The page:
Three years before the Statue of Liberty was erected in New York Harbor, a similar monument, representing equivalent values, was installed at the Basilica of Santa Croce in Florence. They were designed by different sculptors, and there’s no evidence that the Frenchman Frédéric Auguste Bartholdi ever met the Italian Pio Fedi, let alone that Bartholdi was copying Fedi’s design. But as a new exhibition at the Ellis Island National Museum of Immigration suggests, the statues are deeply related, and the significance of each monument is enhanced by the other statue’s presence.
The Liberty of Poetry by Pio Fedi. Courtesy of the Basilica of Santa Croce and the Ellis Island. Paolo Rosa.
That wasn’t feasible in the past. For well over a century, American visitors to Santa Croce and Italian visitors to New York Harbor speculated about possible connections between the statues, observing how both versions of the Roman goddess Libertas wore spiked crowns, and stood with raised arms over broken chains. Then, several years ago, researchers at Kent State University created a high-resolution scan of the Liberty of Poetry. An eighty-percent scale reproduction, 3D-printed in resin, now stands in the Ellis Island museum, encouraging careful on-the-spot comparison.
Major sculptural differences trace back to different origins and disparate motivations. Liberty Enlightening the World (as the Statue of Liberty is formally known) was intended as a French gift to the United States on the centennial of American independence. The Liberty of Poetry, on the other hand, was conceived as a memorial to the Italian poet and playwright Giovan Battista Niccolini, an important figure in the 19th century Italian unification movement known as the Risorgimento.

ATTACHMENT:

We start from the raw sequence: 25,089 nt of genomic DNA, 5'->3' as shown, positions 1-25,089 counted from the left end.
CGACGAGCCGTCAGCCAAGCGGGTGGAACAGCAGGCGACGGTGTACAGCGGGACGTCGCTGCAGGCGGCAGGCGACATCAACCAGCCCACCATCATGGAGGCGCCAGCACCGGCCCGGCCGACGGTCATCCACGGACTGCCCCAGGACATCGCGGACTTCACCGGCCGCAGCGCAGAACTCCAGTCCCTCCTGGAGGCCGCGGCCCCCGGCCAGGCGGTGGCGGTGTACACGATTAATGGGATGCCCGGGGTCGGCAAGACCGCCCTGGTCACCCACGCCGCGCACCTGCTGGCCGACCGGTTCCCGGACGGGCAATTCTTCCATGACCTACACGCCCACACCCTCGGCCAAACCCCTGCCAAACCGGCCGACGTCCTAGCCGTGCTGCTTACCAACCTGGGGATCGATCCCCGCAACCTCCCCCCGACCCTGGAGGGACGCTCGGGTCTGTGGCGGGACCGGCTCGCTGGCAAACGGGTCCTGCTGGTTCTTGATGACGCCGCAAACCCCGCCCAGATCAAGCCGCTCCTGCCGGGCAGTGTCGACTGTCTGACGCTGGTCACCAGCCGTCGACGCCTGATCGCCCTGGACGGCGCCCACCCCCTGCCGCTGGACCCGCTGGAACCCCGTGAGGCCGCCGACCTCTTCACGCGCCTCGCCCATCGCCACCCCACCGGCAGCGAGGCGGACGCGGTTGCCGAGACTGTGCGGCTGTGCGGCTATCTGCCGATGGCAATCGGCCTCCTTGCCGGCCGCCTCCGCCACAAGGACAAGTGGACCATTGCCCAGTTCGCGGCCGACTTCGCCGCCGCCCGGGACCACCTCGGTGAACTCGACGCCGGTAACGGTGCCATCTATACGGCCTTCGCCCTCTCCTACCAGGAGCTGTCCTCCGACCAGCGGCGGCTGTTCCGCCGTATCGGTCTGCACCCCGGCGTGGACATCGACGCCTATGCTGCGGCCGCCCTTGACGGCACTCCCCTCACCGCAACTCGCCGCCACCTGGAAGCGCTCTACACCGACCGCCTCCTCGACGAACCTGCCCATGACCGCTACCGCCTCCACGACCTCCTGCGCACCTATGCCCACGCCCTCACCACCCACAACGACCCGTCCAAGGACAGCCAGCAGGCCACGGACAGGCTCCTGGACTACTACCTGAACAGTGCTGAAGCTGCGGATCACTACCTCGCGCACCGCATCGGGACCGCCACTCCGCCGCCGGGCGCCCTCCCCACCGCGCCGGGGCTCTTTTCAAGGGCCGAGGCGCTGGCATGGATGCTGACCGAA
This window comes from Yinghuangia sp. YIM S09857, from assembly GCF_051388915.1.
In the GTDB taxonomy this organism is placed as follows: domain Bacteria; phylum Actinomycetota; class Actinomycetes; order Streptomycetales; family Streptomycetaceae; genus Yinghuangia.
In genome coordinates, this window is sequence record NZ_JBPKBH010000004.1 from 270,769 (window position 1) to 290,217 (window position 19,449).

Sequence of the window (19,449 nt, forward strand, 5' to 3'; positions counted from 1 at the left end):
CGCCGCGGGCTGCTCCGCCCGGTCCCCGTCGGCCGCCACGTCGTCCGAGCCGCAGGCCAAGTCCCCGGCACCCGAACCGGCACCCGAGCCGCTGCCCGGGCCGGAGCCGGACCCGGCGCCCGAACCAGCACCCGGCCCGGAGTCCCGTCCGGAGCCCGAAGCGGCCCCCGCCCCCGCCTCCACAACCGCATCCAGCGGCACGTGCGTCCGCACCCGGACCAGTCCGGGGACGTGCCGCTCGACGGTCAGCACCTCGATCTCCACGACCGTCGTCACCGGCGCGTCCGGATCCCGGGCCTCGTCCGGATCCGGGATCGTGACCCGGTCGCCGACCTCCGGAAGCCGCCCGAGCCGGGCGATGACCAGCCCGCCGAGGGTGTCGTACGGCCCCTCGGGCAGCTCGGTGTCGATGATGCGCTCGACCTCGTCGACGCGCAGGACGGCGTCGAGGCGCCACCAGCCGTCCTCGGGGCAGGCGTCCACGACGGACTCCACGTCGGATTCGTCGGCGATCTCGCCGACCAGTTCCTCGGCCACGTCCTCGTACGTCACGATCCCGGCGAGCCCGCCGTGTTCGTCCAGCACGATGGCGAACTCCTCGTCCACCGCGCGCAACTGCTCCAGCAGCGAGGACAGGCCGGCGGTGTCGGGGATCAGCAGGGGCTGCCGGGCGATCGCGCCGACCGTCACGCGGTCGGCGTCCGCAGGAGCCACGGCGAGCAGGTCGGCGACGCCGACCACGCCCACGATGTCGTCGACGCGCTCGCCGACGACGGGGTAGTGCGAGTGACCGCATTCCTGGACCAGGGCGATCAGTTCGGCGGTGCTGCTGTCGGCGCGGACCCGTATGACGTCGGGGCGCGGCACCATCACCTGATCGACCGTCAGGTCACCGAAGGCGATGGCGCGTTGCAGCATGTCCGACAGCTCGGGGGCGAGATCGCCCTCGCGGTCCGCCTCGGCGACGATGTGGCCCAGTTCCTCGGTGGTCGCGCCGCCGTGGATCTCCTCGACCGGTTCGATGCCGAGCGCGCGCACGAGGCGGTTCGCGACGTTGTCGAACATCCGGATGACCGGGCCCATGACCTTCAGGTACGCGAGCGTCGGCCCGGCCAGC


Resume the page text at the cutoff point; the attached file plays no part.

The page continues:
Niccolini’s vocation is directly referenced in the laurel wreath in Liberty’s left hand (the hand in which Liberty holds the Declaration of Independence in the statue on Liberty Island). Her posture is also different. Liberty Enlightening the World has the gait of a warrior, proud and stolid. The Liberty of Poetry is softer and perhaps more contemplative, as befits a figure holding vigil. And yet Fedi’s Liberty paradoxically bears more evidence of real action. While Bartholdi’s Liberty enlightens the world metaphorically with a torch, Fedi’s holds part of the broken chain aloft with her raised right arm, dangling from a hand that points upward, not so much toward the heavens as in the direction of progress.
In at least that respect, Fedi’s Liberty is more wrapped up in narrative than Bartholdi’s, which is a static symbol of an abstract principle. In other words, Fedi’s statue appears to be creating the conditions of liberty, whereas Bartholdi’s is a declaration of a fait accompli.
This distinction, like many of the differences in sculptural details, can be explained in part by the different contexts of a tomb and a harbor. A memorial to a deceased patriot doesn’t serve the same purpose as a diplomatic gift to a national ally.
Nevertheless, seeing the Statue of Liberty in tandem with the Liberty of Poetry, you may begin to perceive certain psychological predilections built in to our national icon. In her pride, Liberty reveals disturbing arrogance: the vain assumption that enlightenment ideals are self-evident and perfectly embodied within her, a radiant example for others to follow. With her raised arm and eternal flame, she appears to declare unequivocal victory. Her people are led to assume that freedom has been fully realized for all, and to take liberty for granted as a permanent condition.
Fedi’s statue is not necessarily better than Bartholdi’s; artistically each has its own weaknesses and merits. However their near-simultaneous genesis – and a real possibility that Bartholdi was influenced by Fedi’s statue while traveling through Italy – encourage comparative self-reflection, and a timely reconsideration of American ideas about liberty. Here in Liberty’s own shadow, there are still chains being made, and fetters that remain unbroken.